Royal Botanic Gardens, Kew
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In June 2015, I started as B.A. Krukoff Curator of African Botany at Royal Botanic Gardens, Kew. In April 2020, I was promoted to the permanent position of Research Leader Africa. Currently, I have an additional role as Initiative Leader Innovating Species Identification to help deliver the new Kew Science Strategy. My expertise and research interests are in plant evolution, diversity, ecology and conservation, with a specific focus on the sedge family Cyperaceae.

I use a multidisciplinary approach, combining taxonomic expertise with the latest lab-based techniques such as high-throughput sequencing, to produce integrative research providing insights in evolutionary and environmentally relevant research questions. I have authored 78 papers in peer-reviewed journals (>1000 citations, h-index of 18;
Google Scholar), with papers in top-ranked subject journals such as Frontiers in Plant Science and Molecular Ecology. I am a key member of the international research community studying Cyperaceae, for example organising a symposium at the International Botanical Congress in Shenzhen (2017), and editing a Special Issue in Journal of Systematics and Evolution. I am leading the effort to build a solid phylogenomic framework to investigate trait evolution in Cyperaceae, and recently published a series of papers using Angiosperms353 targeted sequencing data, the first of which has already been cited >50 times (publ. Jan. 2020). I have been studying Cyperaceae for >15 years, and have provided a significant contribution to our understanding of its evolutionary relationships.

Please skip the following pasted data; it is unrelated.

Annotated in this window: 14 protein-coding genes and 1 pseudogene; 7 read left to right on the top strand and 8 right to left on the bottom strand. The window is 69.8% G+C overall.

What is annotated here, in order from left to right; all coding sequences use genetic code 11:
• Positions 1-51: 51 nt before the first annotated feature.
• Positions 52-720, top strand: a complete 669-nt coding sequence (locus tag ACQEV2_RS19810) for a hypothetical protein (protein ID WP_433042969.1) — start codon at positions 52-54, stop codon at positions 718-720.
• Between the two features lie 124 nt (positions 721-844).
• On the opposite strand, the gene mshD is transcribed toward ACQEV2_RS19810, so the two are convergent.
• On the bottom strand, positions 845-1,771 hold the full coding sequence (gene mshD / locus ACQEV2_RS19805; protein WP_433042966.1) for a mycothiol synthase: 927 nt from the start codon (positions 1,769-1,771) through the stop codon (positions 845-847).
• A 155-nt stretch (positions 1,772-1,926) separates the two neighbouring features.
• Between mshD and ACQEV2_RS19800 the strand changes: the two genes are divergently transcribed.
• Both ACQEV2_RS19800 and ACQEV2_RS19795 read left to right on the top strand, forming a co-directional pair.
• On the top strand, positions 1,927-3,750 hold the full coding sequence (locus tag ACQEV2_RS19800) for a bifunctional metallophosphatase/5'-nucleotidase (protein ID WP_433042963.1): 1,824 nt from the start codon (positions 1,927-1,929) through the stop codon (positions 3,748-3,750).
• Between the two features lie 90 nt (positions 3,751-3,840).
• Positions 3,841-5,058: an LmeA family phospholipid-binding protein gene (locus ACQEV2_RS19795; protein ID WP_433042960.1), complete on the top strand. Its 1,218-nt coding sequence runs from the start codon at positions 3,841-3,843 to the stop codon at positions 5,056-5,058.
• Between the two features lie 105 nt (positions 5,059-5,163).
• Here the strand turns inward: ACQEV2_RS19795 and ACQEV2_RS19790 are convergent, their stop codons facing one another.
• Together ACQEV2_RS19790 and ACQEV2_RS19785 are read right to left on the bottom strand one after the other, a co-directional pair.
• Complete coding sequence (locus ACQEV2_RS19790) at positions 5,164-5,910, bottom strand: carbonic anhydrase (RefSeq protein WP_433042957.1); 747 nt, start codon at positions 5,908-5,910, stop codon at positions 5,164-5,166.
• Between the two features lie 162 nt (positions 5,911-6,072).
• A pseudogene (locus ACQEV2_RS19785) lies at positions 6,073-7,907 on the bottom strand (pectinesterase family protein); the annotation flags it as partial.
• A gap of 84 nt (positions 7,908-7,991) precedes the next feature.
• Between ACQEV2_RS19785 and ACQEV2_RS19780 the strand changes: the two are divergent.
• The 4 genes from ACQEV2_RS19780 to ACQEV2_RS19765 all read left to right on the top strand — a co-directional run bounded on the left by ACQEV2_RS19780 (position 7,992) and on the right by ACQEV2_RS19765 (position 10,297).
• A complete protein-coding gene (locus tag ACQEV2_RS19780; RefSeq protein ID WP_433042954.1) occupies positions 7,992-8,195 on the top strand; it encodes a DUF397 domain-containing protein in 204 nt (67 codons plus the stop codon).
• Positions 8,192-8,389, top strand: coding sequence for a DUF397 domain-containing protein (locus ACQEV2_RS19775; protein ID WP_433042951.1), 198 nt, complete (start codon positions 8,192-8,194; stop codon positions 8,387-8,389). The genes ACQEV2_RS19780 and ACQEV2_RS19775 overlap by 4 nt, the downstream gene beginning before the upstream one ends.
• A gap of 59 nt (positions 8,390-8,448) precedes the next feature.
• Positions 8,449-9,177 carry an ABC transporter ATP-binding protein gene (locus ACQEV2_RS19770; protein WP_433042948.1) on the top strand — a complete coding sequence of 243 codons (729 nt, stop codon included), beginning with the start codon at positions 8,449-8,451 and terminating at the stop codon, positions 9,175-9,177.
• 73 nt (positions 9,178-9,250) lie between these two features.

Since my appointment at Royal Botanic Gardens, Kew I have broadened my research network extensively and collaborated in research on other plant groups distributed in Africa and Madagascar such as Annonaceae (custard apple family), Eriocaulaceae (pipewort family) and Rubiaceae (coffee family). A recent study on mother-in-law's tongues (Sansevieria Clade of the genus
Dracaena, Asparagaceae) resulted in a lot of interest from the broad public (YouTube video with c. 70,000 views).
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Ghent University, Belgium
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My post at the Royal Botanic Gardens, Kew is combined with a visiting professorship at Ghent University in Belgium where I supervise research projects and PhD students in the Systematic and Evolutionary Botany Lab of the Department of Biology.

Prior to my move to the UK, I held a postdoctoral position at Ghent University. As a postdoc, my research focused on endemic Chilean cacti. However, I continued my Cyperaceae research via long-term international collaborations, ongoing PhD studies, internships, and BSc and MSc student projects. I also lead a research project focusing on the evolution and conservation genetics of Neotropical Magnolias as a PhD co-supervisor (2014-2020) and as co-PI of a c. €550 000 project funded by Fondation Franklinia (2016-2021).

From February 2013 until January 2019, I acted as volunteer curator of the vascular plant collections of the Ghent University Herbarium. During my postdoc, I was also involved with the management of living Cactaceae and Cyperaceae collections at Ghent University Botanical Garden, and with promoting the use of botanic garden and herbarium collections for research and student projects.

Before that, during my PhD (2007-2011), I studied the sedge genus
Cyperus (c. 960 species) and resolved the relationships between lineages using C3 photosynthesis, and with the clade of species using C4 photosynthesis.

I obtained both my BSc and MSc in Biology (specialisation Botany)
magna cum laude at Ghent University, and first became actively involved in plant systematics by studying an African sedge genus for my MSc project.
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